Joy fights brave cancer battle
By SALLY GORDON
JOY Mathews has spent two-and-a-half years fighting the deadly grip of cancer, but a conversation with this feisty woman is no downer; it's a spirited and uplifting experience.
The Clarence Valley councillor had just finished four chemotherapy treatments in the span of a week to treat her growing brain tumor.
"I tolerated it, no problem at all," she says.
"I'm feeling really quite good considering ... I keep believing that if I stay positive, it will have a good effect.
"I don't want it to get me."
The outcome of the recent dose of chemo won't be known until after April.
Until then, the Maclean-based councillor and woman of substance is ensuring she maintains a positive outlook in the face of her toughest personal battle.
Cr Mathews says the most recent scan result was not as good as it could have been.
Despite this, the former nurse is sure to greet whatever the future brings with the same infallible strength and courage she's displayed during the past few years.
In December of 2003, the day before her birthday, Cr Mathews was diagnosed with cancer.
The road traversed since that day has been punctuated by radiotherapy and chemotherapy treatments, endless oncology appointments and assessments.
"Initially, it was brain surgery. That was frightening; I used to work in those sort of theatres when I was nursing," Cr Mathews said.
"Then we went straight on to chemo and radiotherapy, flitting between here and John Flynn Hospital -it was all a bit disturbing, but I still had council, which was great."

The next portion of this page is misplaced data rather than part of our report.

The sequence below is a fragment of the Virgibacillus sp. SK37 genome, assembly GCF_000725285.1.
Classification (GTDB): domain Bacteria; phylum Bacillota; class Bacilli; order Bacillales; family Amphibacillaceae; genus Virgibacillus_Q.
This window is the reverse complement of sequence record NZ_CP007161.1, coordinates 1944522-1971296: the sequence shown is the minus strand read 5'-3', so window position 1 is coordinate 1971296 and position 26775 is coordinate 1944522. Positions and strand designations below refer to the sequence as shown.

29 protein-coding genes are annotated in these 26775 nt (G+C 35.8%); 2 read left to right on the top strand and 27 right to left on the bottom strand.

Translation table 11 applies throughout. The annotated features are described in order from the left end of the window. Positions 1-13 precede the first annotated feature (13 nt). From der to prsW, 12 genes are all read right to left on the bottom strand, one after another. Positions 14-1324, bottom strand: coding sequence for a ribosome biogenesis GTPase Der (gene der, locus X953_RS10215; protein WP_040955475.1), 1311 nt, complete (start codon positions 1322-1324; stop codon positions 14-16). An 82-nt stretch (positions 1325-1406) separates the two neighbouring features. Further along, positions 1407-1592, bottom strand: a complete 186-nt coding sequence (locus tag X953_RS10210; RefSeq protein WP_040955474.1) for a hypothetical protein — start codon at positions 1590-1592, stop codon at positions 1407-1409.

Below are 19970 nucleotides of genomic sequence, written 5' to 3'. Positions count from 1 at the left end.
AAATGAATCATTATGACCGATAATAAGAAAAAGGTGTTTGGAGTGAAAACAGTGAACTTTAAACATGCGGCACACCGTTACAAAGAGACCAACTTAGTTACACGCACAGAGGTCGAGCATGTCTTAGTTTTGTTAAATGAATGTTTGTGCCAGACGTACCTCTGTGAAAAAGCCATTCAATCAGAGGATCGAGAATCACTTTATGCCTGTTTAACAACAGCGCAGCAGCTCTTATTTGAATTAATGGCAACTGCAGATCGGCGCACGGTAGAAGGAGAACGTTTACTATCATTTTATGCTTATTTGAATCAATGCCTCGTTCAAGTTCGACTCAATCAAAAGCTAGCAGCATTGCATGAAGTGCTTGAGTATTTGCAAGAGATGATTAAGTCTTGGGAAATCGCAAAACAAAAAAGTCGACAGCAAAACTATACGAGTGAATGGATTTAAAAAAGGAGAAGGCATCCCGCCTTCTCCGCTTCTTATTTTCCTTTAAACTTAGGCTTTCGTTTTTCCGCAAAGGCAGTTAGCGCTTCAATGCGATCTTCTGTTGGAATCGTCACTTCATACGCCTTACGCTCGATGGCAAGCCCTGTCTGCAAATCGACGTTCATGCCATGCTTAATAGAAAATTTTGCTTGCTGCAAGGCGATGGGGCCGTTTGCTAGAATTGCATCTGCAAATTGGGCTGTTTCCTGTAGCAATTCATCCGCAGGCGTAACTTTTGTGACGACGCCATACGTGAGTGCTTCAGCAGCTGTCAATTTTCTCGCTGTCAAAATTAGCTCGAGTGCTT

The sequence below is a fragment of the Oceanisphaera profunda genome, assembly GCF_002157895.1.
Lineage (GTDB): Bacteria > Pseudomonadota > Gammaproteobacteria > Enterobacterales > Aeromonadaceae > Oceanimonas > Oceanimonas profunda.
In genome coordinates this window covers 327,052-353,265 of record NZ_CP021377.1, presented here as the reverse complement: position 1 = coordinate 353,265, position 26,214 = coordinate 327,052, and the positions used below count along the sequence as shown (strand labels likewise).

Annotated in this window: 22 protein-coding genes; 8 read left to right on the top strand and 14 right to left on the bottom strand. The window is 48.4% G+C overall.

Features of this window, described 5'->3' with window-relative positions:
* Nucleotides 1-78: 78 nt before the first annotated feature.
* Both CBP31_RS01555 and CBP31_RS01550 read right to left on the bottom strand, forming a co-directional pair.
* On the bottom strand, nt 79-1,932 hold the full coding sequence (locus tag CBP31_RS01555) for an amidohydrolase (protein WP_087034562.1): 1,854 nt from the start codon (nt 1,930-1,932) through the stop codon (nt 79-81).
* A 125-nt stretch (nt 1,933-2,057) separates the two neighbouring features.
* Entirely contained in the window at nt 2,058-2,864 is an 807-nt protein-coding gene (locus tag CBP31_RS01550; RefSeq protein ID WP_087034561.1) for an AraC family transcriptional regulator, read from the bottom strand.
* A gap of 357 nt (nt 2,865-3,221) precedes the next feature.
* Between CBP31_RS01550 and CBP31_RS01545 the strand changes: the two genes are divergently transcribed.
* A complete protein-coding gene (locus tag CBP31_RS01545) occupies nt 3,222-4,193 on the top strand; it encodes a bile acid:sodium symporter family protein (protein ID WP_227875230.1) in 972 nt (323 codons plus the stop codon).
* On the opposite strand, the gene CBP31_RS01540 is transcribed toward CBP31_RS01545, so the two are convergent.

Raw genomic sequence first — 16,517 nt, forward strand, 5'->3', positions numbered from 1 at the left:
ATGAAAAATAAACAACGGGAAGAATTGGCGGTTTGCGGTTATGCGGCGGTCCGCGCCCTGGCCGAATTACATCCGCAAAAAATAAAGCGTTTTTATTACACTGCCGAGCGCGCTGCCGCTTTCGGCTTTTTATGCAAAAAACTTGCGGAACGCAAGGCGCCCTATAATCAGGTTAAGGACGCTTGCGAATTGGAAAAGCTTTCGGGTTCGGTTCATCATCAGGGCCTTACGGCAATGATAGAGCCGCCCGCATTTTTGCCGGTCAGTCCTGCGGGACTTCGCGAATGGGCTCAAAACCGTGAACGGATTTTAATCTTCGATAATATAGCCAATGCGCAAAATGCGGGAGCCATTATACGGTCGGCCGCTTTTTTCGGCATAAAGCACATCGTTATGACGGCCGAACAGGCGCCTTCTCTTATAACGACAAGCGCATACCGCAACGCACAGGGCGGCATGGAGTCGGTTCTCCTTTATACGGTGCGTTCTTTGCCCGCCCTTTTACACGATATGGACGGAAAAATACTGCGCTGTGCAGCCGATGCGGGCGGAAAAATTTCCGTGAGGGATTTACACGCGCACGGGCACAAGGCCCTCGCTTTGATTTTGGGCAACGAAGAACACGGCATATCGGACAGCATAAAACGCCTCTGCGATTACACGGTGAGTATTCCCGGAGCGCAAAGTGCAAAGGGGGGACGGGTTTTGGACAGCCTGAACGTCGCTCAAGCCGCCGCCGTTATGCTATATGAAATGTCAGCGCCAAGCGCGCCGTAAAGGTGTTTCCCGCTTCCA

Cr Mathews is passionate about local government. She is a self-proclaimed, free-thinking independent politician, who topped the polls at three local government elections.
She was the first female mayor in the Clarence Valley and is renowned for having the community's best interests always at heart.
"I've done very well in local government elections and it shows I can reach out to people in the area. They know who I am and they know what I do," she says.
"That's been my strength. I understand what the issues are and I go in to bat for them.
"It's part of my natural inclination to help people."
Politics has played a significant part in Cr Mathews' life.
It was only six years ago that the councillor cut ties with the Australian Labor Party.
She says it was the party's lack of support for the Kyoto Protocol that sounded the death knell for her 18-year-long Labor affiliation.
Cr Mathews' split from Labor was a 'good, clean divorce', which she says meant she was free to make decisions outside of party lines.
This year will mark Cr Mathews' 15th and final year in local government. She has decided not to run for council again.
On her mind at the moment however, is staying mentally and physically strong for her daughter Sally Mathews' imminent April wedding.
Sally and her brother Angus currently are staying with Joy and her husband, Dr Robin Mathews.
But it's not only Cr Mathews' immediate family who are rallying around the popular councillor. Many members of the community she helped now are there by her side as well.